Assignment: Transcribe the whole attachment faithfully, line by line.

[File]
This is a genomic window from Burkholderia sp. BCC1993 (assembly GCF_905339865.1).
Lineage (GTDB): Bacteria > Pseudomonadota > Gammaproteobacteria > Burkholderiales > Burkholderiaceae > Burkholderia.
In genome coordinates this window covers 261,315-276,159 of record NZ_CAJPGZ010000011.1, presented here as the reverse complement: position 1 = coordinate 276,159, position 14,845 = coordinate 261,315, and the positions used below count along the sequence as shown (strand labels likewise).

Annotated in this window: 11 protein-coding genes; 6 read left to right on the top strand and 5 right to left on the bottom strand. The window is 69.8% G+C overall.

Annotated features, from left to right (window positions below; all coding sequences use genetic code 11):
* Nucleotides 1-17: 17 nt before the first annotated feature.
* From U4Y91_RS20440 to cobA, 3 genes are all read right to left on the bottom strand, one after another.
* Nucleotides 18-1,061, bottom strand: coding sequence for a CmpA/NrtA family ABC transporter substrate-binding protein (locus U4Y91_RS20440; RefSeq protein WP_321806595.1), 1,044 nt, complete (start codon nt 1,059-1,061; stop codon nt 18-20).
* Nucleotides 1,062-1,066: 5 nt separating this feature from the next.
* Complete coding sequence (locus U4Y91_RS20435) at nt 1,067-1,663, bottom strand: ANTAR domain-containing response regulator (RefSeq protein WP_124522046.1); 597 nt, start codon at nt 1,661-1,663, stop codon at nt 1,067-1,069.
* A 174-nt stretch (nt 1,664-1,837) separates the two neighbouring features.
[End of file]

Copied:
This is a genomic window from Burkholderia sp. BCC1993 (assembly GCF_905339865.1).
Lineage (GTDB): Bacteria > Pseudomonadota > Gammaproteobacteria > Burkholderiales > Burkholderiaceae > Burkholderia.
In genome coordinates this window covers 261,315-276,159 of record NZ_CAJPGZ010000011.1, presented here as the reverse complement: position 1 = coordinate 276,159, position 14,845 = coordinate 261,315, and the positions used below count along the sequence as shown (strand labels likewise).

Annotated in this window: 11 protein-coding genes; 6 read left to right on the top strand and 5 right to left on the bottom strand. The window is 69.8% G+C overall.

Annotated features, from left to right (window positions below; all coding sequences use genetic code 11):
* Nucleotides 1-17: 17 nt before the first annotated feature.
* From U4Y91_RS20440 to cobA, 3 genes are all read right to left on the bottom strand, one after another.
* Nucleotides 18-1,061, bottom strand: coding sequence for a CmpA/NrtA family ABC transporter substrate-binding protein (locus U4Y91_RS20440; RefSeq protein WP_321806595.1), 1,044 nt, complete (start codon nt 1,059-1,061; stop codon nt 18-20).
* Nucleotides 1,062-1,066: 5 nt separating this feature from the next.
* Complete coding sequence (locus U4Y91_RS20435) at nt 1,067-1,663, bottom strand: ANTAR domain-containing response regulator (RefSeq protein WP_124522046.1); 597 nt, start codon at nt 1,661-1,663, stop codon at nt 1,067-1,069.
* A 174-nt stretch (nt 1,664-1,837) separates the two neighbouring features.